What happens if a problem is found
If the worker investigating the report is sufficiently concerned about the child's living conditions and risk of harm, or the reported parent's willingness to cooperate with the ministry, the ministry may begin court proceedings.
If the ministry has taken a child out of the care of his or her parents, the ministry must commence a child protection action and seek a court order approving the removal. All child protection proceedings are held in the Provincial Court, and are run under special rules of court, the Provincial Court (Child, Family and Community Service Act) Rules.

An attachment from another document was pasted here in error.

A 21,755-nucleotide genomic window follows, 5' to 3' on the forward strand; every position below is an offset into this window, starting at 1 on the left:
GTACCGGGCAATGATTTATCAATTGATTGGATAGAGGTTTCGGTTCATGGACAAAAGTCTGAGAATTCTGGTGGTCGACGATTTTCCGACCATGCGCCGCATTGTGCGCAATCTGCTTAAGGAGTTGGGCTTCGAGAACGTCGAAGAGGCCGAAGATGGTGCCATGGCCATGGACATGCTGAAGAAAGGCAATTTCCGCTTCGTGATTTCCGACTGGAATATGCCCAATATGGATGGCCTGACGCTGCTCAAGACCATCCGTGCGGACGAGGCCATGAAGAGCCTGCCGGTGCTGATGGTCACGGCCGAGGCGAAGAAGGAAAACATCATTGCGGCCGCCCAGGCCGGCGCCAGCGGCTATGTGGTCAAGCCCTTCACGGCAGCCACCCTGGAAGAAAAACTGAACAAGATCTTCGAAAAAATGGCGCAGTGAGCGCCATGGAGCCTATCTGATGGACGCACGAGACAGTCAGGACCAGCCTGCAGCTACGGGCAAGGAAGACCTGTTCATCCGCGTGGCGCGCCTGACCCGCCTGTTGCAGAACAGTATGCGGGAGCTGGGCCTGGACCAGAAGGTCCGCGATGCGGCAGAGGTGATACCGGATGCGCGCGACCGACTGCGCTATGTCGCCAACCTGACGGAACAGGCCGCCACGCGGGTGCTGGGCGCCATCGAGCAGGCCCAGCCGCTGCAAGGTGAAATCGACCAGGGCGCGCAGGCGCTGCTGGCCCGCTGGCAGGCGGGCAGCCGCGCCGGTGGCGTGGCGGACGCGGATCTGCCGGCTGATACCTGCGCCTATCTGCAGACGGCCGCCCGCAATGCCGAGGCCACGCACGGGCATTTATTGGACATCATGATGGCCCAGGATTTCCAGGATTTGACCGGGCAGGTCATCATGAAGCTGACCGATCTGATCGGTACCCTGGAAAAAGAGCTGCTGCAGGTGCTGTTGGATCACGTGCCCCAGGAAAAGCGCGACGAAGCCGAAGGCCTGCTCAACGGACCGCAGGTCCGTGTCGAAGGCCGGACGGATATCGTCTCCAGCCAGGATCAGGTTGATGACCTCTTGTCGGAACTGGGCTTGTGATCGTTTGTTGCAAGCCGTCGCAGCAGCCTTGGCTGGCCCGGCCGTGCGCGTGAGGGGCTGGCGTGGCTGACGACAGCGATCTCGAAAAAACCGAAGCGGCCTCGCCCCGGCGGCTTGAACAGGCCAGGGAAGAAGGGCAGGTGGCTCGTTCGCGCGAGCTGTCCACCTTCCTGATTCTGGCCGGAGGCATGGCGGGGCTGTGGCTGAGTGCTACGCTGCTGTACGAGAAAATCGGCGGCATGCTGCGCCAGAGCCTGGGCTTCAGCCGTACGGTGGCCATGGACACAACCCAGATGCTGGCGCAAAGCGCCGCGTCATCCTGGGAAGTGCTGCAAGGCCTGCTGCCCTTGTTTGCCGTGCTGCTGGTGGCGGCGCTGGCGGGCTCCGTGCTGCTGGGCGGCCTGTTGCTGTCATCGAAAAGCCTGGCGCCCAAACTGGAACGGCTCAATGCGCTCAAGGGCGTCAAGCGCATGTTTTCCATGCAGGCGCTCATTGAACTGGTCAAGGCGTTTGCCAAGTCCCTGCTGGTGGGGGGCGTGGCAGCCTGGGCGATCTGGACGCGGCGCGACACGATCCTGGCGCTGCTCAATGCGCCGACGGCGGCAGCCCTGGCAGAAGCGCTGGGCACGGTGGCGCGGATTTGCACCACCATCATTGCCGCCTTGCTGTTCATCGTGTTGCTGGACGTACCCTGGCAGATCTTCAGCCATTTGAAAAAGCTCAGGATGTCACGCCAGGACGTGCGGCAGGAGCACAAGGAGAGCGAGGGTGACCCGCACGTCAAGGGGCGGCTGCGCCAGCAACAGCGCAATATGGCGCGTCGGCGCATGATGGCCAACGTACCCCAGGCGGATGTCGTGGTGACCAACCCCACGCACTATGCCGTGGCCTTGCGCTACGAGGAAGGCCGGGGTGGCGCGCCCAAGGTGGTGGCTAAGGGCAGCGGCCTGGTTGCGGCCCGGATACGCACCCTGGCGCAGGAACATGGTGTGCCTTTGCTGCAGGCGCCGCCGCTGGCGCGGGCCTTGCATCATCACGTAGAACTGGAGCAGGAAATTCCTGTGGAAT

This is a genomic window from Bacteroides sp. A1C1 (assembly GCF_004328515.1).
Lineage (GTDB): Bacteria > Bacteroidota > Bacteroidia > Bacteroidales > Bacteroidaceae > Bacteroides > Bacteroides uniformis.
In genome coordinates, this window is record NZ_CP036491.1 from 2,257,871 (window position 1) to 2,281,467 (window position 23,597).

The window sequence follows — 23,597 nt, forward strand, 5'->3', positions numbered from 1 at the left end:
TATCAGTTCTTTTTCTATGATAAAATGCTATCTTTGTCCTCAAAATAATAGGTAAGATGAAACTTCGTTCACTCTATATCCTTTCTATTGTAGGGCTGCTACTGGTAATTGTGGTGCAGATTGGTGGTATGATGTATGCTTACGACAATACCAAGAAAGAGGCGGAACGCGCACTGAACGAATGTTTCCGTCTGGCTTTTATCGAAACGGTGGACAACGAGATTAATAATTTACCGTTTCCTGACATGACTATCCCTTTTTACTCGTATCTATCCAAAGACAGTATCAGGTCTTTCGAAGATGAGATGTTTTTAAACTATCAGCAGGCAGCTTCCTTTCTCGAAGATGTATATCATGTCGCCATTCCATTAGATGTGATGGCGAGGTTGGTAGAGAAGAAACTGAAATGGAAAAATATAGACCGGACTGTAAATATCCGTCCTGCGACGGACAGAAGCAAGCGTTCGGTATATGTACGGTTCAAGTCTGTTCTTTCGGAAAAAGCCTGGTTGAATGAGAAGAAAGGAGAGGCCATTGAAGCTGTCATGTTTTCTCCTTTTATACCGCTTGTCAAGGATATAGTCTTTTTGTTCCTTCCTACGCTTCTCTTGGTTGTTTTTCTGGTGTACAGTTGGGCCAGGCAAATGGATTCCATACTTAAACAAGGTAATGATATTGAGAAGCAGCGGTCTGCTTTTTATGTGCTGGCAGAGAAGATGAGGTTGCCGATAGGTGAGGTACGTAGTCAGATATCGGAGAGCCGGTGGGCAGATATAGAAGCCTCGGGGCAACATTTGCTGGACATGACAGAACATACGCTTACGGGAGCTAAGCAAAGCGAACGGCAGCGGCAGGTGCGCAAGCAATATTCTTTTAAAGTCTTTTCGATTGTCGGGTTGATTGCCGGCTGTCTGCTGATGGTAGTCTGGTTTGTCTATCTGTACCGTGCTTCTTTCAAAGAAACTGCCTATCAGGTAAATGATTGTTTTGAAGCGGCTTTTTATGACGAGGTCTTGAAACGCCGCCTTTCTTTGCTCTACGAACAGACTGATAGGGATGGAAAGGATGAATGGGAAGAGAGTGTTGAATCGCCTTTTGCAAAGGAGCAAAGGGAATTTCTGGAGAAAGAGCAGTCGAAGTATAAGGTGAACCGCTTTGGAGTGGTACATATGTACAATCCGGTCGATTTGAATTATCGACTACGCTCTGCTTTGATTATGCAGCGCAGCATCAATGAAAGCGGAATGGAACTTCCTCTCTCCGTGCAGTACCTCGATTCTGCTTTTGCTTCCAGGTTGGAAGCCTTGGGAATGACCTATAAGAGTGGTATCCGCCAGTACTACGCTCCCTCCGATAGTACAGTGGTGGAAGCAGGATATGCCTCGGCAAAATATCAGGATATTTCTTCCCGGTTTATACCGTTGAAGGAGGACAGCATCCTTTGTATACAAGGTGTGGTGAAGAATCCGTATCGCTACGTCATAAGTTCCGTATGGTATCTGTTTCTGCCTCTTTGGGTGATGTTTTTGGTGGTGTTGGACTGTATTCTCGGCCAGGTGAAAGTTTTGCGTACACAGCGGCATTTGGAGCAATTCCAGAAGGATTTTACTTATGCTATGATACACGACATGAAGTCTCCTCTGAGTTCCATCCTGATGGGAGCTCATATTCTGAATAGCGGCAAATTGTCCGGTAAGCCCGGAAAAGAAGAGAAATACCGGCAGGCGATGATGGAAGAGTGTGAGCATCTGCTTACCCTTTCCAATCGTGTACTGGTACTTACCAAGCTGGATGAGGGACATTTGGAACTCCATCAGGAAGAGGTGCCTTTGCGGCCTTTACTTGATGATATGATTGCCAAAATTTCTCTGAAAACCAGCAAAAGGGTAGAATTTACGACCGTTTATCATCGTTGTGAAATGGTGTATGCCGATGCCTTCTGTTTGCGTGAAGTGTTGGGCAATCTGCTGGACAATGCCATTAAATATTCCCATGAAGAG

When your child is not removed
Among other things, the court can make, at the request of the ministry, protective intervention orders for the following relief:
- the on-going supervision of the child,
- the on-going supervision of the child on conditions, including things like daycare, services for the parent, and the right of the ministry to visit the child in the home,
- prohibiting a person from contacting and interfering with the child,
- prohibiting a person from living with the child or entering the child's home,
- a term requiring the police to enforce the order, and
- the removal of the child if the parent fails to comply with the terms of a supervision order.
The ministry must serve you with notice of the hearing of their application, and you are entitled to attend court and oppose the application. You may call witnesses and present other evidence against the ministry's application.